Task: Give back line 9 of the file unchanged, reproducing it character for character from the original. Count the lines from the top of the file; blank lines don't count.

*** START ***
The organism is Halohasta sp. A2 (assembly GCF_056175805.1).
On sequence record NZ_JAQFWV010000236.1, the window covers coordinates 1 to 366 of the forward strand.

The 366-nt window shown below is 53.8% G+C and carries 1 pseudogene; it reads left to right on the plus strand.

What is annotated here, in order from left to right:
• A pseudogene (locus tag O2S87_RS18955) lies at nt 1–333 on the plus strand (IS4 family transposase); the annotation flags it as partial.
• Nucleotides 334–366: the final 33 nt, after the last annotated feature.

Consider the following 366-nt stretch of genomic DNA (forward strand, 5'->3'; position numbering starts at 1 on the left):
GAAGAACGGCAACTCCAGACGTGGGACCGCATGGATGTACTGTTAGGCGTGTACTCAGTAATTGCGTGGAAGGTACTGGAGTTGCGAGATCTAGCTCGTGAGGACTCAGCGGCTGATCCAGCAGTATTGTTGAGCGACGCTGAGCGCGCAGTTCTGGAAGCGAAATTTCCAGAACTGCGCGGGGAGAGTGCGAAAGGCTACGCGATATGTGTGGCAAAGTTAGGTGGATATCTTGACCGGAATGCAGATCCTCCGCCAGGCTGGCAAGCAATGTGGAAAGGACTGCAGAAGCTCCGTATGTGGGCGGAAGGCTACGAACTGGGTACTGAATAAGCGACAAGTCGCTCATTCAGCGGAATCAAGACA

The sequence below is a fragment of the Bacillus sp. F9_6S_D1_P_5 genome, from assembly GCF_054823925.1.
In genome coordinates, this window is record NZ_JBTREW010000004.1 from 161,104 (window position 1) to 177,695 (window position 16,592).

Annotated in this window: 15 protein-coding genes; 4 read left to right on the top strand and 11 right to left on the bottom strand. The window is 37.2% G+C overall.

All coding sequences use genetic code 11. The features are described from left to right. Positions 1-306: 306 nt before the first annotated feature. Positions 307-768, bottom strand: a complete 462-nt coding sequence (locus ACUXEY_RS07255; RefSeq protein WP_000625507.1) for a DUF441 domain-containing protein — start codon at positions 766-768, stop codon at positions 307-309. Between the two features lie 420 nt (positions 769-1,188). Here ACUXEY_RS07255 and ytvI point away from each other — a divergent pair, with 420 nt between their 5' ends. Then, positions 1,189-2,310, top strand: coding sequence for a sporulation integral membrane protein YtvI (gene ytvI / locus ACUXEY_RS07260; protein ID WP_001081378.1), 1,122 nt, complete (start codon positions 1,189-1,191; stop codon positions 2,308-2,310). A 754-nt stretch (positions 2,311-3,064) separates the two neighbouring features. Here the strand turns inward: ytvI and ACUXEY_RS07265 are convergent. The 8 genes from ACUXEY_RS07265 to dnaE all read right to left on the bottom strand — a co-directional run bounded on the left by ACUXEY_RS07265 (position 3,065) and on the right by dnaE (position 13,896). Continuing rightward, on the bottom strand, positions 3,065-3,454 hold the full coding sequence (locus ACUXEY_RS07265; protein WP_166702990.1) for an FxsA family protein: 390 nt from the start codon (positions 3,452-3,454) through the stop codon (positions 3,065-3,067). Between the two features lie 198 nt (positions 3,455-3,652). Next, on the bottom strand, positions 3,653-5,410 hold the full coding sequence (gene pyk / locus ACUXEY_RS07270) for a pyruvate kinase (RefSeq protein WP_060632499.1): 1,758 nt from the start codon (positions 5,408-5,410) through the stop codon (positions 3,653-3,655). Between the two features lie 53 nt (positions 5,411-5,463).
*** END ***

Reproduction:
The sequence below is a fragment of the Bacillus sp. F9_6S_D1_P_5 genome, from assembly GCF_054823925.1.